Senate Bill 84 would appropriate $2.5 million toward the project and after its passage in Veterans Affairs, the next step will be a hearing in the Joint Appropriations committee.

The AAVI building will fill a void in our community. 5,000 veterans call Brown County their home, and while the VFW, American Legion, and other veteran organizations are very active, they do not have a building dedicated to veterans. It will also benefit veterans in Clark, Day, Edmunds, Marshall, McPherson and other area counties.

One major obstacle to connecting veterans to the benefits and help they need is making them aware they’re eligible. The AAVI will help solve this problem by creating a one stop shop where veterans can get the support they need like mental health treatment, job training, education opportunities, and much more.

The AAVI will also house offices for veteran organizations, serve as a meeting place for veterans to gather, and promote resources to treat unseen wounds and mental health disorders.

In the coming weeks, our committee hearings and House floor calendar will start filling up with many more bills. I would love to have the chance to discuss these issues with you before they come before us.

If you are able, please join me and other area legislators at the Cracker Barrell this Saturday January 30th, 10:00 AM at the Johnson Fine Arts Center in Aberdeen.

Weekly Roundup: State of the State

Friends, as we begin the first week of the 2021 session, I want to thank you again for trusting me to represent our values and our community in Pierre. We have a lot to accomplish, and I’m excited to see what we can get done!

2020 was one of the hardest years we have experienced in a long time. Some have lost family members, friends, livelihoods, and so much more. While COVID-19 still dominates headlines, there are reasons for optimism. South Dakota leads the nation in giving our citizens the first dose of the Coronavirus vaccine. I expect that to continue over the next several months as we fight to return to a more normal way of life.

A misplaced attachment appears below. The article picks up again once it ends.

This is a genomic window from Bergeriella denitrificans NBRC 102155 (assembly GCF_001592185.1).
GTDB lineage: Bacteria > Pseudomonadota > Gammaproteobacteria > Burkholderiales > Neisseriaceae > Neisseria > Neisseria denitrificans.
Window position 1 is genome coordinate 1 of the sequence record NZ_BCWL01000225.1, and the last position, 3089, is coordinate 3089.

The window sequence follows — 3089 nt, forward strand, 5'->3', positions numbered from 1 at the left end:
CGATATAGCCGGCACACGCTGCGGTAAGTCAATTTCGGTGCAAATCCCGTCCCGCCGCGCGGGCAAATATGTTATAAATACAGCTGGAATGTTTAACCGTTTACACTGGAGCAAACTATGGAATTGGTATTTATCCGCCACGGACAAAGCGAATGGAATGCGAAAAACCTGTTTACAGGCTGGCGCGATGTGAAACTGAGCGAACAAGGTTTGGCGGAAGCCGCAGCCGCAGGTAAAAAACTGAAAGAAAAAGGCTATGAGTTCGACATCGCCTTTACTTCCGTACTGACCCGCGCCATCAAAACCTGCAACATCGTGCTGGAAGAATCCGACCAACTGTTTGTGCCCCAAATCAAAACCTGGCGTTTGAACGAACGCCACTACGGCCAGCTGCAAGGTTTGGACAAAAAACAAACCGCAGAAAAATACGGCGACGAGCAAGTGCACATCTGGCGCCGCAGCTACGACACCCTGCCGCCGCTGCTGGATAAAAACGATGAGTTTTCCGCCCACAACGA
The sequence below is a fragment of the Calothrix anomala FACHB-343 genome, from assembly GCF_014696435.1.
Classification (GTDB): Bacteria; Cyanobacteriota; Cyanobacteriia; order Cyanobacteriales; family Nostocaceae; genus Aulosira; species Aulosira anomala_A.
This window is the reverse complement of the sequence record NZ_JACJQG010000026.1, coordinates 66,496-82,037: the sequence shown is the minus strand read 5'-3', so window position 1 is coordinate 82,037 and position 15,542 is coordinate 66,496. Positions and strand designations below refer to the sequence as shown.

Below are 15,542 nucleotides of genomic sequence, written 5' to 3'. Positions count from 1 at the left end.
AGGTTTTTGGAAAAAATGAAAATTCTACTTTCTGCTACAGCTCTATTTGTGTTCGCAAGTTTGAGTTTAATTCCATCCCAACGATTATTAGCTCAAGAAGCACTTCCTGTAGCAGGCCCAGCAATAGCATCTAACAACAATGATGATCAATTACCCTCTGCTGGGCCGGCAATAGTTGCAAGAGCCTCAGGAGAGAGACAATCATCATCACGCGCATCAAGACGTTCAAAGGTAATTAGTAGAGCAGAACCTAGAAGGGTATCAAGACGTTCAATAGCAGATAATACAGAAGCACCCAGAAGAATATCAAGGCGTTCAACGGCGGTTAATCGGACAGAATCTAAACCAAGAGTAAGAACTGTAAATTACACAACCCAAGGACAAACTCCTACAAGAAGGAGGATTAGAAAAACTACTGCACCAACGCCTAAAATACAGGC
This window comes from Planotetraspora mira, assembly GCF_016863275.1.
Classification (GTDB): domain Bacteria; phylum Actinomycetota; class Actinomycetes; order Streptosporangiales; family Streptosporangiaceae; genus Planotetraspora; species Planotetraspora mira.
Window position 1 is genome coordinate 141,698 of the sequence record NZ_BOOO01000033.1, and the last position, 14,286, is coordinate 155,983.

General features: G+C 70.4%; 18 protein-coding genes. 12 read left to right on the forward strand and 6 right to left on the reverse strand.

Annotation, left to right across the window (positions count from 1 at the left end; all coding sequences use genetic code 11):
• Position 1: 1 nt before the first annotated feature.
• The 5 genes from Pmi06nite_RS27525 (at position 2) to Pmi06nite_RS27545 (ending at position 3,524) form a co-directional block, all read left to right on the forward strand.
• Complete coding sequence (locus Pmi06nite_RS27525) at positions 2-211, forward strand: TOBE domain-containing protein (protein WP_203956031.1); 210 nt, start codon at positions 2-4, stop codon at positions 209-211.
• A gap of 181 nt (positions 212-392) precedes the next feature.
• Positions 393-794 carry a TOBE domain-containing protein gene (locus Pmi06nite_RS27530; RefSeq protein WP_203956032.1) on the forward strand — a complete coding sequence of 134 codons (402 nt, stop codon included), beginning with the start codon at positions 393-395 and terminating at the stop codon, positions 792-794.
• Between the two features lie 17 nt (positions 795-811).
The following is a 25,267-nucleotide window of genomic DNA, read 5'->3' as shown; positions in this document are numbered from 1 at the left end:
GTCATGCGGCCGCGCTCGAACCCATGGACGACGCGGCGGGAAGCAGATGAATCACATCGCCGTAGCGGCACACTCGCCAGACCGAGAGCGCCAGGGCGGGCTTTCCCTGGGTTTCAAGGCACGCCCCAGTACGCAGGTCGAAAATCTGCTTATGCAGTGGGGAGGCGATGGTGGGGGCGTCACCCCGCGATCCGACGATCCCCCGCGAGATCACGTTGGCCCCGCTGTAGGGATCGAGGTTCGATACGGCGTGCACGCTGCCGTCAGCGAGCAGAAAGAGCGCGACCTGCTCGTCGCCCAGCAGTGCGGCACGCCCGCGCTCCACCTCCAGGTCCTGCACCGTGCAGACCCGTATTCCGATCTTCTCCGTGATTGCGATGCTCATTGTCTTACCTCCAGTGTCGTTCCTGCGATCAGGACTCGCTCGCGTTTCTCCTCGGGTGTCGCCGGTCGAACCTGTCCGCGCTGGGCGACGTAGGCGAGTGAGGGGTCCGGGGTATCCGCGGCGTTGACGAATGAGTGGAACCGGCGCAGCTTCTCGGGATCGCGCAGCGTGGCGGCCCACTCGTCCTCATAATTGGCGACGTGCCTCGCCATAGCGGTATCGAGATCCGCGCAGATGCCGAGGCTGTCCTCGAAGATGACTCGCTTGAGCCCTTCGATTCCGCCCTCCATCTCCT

Governor Noem highlighted this and other progress in her state of the state address and touched on several of her priorities for the session, including helping foster children find homes, expanding access to apprenticeships, improving education, and developing our workforce.

We also heard from Chief Justice Steven Jensen and Standing Rock Tribal Chair Mike Faith, as they addressed the state of the judiciary and state of the tribes, respectively.

Because of our decision to keep our economy open, we will go into this session without the budget crisis affecting many other states. In fact, we will be starting session with a budget surplus. This is important, because in such a difficult environment for families and small businesses, the last thing we need is a big tax increase to further burden our workers and businesses. Instead, this surplus will make it easier to give inflationary salary increases to teachers, nursing home staff,and state employees. Our teachers, care providers, and others have shown up when we needed them the most, and I will be making that pay raise a priority.

As always, I am working hard to ensure that our home, South Dakota, is the best place in the country to raise a family, start a business, experience the great outdoors, and enjoy our God given freedom.

This session I will be serving as Chairman of the House Taxation committee, as well as serving on House Education. I look forward to representing Brown County on these committees, ensuring that our children receive a quality education and keeping our taxes low.

I welcome all citizen input and will do my best to respond to all inquiries. Please reach out to my Facebook page—Drew Dennert for State House.

Rep. Drew Dennert

Rep. Drew Dennert announces bid for re-election

Rep. Drew Dennert announced his candidacy for re-election for District 3 House of Representatives.

“It has been a great honor to serve District 3 and the residents of Brown county and I hope to continue serving South Dakota in the State Legislature. If re-elected I will continue to prioritize our agriculture industry, education funding, job growth, and an environment where small businesses and our citizens can thrive.”

Some of Dennert’s legislative accomplishments include passing legislation that he was the prime sponsor of including:

  • HB 1204 from 2019. This legislation helped simplify tax laws for young people under the age of 18 when entering the small business field.
  • HB 1092 from 2019. In an effort to increase transparency and accountability in state government HB 1092 increased the number of financial reports that legislative candidates are required to file.
  • SB 128 from 2019. 128 added an appropriation that aimed to replace some of the funds that were swept from the South Dakota bred horse racing fund.

Other accomplishments include his continued support of Northern State University, boosting funding levels for nursing homes and community service providers. As well as supporting various bills aimed at improving habitat in South Dakota that will help to bolster hunting and fishing opportunities for resident sportsmen and sportswomen.